Tax Analysts Blog

The IRS Giveth, the IRS Taketh Away

Posted on Jul 22, 2009

When we last discussed the inadequacies of the U.S. tax system, I pointed out that roughly 43% of households paid no income tax. The Wall Street Journal picked up on the theme a few days later. Peter Ferrara's July 14 editorial The 0% Tax Rate Solution observed that the bottom 40% of households, as a group, have a negative effective income tax rate. You read that correctly -- a negative tax rate. That means instead of paying the government, the government pays you.

I'll be sure to adopt that idiom next time anyone asks whether I've put on a few pounds. "No", I'll respond, "it's just negative weight loss."

How can this be? The explanation lies in the numerous refundable credits made available through our tax code. The most prominent of these subsidies are the earned income tax credit, the child tax credit, and the recently enacted "making work pay" credit. These credits were designed, in part, to make up for the regressive aspects of our payroll tax system. The wide availability of these refunds underscores the point that our tax system functions not only as a revenue raiser, but also as an expenditure program.

That fact surprises a lot of people, and understandably so. It's difficult for most of us to picture the IRS as anyone's sugar daddy. Each year the IRS must devote a chunk of it's internal resources to giving money away, rather than collecting it. Presumably that drains IRS resources away from useful activities like catching tax dodgers who hide money in offshore bank accounts. That's a puzzling allocation of agency resources given our country's $1.8 billion deficit and skyrocketing national debt. Reasonable minds might ask whether -- if the payroll tax is not utterly intolerable -- it makes more sense to confront those regressivity concerns head on.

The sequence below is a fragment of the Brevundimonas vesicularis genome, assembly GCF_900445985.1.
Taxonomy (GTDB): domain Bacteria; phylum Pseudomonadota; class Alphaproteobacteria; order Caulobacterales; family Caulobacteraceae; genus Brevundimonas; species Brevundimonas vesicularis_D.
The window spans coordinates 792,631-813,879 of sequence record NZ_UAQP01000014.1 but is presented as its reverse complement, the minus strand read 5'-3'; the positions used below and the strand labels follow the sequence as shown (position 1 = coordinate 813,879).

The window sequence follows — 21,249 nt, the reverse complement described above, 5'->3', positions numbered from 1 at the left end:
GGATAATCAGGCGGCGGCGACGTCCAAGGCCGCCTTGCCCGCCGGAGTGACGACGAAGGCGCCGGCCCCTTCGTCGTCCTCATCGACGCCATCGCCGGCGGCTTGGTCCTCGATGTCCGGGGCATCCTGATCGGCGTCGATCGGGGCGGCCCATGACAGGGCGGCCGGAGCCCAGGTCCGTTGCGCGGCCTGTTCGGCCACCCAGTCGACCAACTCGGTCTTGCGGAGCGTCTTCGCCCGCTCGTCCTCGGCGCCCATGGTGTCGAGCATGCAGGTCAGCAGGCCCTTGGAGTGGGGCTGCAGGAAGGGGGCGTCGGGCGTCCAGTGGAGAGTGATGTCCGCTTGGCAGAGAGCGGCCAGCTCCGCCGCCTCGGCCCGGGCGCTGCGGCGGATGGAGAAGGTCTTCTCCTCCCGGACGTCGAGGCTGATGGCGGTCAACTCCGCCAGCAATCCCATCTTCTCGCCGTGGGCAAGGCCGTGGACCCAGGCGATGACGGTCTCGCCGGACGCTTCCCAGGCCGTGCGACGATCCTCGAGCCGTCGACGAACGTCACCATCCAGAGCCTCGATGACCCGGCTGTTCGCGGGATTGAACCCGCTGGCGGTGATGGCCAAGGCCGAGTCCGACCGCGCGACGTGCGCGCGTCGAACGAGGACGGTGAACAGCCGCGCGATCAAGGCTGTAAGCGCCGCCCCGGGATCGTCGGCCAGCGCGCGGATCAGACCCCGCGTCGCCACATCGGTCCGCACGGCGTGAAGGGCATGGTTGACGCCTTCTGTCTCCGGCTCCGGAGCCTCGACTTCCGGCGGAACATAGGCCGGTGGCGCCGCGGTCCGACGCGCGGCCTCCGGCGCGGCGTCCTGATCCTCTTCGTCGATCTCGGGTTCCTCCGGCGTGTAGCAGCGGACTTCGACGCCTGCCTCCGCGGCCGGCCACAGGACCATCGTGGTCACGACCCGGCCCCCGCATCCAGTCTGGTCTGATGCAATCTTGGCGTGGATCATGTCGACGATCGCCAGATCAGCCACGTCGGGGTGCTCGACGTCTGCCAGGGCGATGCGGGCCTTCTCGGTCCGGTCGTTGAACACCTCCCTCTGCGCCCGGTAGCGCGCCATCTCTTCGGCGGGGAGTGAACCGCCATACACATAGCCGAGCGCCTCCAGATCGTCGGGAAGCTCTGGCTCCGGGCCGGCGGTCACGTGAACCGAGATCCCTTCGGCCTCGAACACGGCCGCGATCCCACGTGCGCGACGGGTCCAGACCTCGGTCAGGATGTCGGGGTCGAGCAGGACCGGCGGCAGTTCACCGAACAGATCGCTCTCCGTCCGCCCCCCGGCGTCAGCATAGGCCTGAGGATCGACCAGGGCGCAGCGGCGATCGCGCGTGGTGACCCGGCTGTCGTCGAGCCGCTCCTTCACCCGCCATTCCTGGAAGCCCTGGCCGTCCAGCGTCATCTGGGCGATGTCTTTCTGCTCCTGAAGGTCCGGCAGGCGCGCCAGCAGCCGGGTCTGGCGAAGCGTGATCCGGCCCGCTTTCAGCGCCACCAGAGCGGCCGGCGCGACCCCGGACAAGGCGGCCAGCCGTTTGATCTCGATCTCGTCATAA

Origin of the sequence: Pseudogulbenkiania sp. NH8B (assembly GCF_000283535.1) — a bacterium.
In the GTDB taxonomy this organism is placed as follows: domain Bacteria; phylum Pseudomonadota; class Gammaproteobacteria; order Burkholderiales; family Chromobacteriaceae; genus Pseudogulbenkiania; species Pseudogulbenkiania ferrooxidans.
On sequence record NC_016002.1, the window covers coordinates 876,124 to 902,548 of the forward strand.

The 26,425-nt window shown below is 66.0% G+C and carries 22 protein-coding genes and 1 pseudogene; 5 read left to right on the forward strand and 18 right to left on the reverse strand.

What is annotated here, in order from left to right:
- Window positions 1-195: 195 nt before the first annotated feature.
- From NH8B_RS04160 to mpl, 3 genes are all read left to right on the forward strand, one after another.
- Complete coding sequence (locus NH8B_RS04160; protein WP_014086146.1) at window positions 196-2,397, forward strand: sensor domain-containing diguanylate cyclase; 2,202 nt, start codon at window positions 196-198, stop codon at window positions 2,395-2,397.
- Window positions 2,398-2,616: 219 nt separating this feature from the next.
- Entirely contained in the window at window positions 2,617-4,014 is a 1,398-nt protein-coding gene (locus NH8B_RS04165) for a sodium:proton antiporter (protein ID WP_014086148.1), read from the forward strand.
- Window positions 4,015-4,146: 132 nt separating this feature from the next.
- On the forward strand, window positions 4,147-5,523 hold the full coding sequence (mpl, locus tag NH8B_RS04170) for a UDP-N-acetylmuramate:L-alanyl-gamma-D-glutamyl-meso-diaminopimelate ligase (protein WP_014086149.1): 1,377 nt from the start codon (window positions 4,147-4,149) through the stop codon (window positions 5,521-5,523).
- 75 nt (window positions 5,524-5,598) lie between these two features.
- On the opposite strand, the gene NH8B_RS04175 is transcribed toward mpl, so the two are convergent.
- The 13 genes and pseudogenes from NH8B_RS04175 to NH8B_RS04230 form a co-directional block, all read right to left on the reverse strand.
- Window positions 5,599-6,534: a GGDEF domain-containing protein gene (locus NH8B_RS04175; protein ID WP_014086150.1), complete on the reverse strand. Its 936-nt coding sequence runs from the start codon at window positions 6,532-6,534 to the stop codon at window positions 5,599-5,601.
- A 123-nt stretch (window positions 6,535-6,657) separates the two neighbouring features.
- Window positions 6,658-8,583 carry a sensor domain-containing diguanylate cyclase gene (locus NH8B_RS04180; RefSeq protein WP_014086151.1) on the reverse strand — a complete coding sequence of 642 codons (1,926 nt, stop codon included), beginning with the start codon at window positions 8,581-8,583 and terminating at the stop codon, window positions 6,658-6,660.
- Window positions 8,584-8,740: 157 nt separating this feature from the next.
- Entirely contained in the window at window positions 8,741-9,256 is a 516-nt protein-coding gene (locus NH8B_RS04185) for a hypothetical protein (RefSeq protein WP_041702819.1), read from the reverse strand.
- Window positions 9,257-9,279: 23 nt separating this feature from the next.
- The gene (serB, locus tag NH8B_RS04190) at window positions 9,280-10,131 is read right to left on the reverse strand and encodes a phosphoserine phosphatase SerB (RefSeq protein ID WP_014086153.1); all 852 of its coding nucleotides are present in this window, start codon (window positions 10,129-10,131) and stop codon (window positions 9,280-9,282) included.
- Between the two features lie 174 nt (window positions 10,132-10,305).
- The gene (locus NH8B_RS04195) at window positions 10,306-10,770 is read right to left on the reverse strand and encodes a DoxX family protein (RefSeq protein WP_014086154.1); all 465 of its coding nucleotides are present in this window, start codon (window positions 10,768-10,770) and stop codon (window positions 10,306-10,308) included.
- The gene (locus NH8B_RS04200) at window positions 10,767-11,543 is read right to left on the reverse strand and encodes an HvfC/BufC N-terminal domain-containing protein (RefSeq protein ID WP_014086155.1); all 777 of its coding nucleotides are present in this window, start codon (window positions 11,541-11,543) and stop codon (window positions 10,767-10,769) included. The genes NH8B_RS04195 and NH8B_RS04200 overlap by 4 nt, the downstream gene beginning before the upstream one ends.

Ferrara notes that the total tax refunds paid to the poorest 40% of households is equal to 3.6% of all federal income tax revenues. The next segment of society -- the middle 20% of households -- pays only 4.4% of all federal income tax revenues. When you net those two amounts (receipt of 4.4% and a giveaway of 3.6%) the result is almost a wash. The bottom 60% of the country collectively pays a mere 0.8% of all income tax revenues. The wealthiest 40% of us pay the remaining 99.2%.

Should we, as Americans, be enraged over this situation? No, not really. That's how progressivity works. The lack of any meaningful income taxation on the bottom half of society shouldn't be viewed as a design flaw unless one clings to the assumption our income tax was meant to be a broad-based revenue raiser. That, my friends, is decidedly not the case.

So as our political leaders struggle to control our national debt -- which is a genuine crisis -- where should they look for the necessary revenues? Whose income taxes should be increased? Moreover, is the income tax the correct place to be looking for additional revenue?

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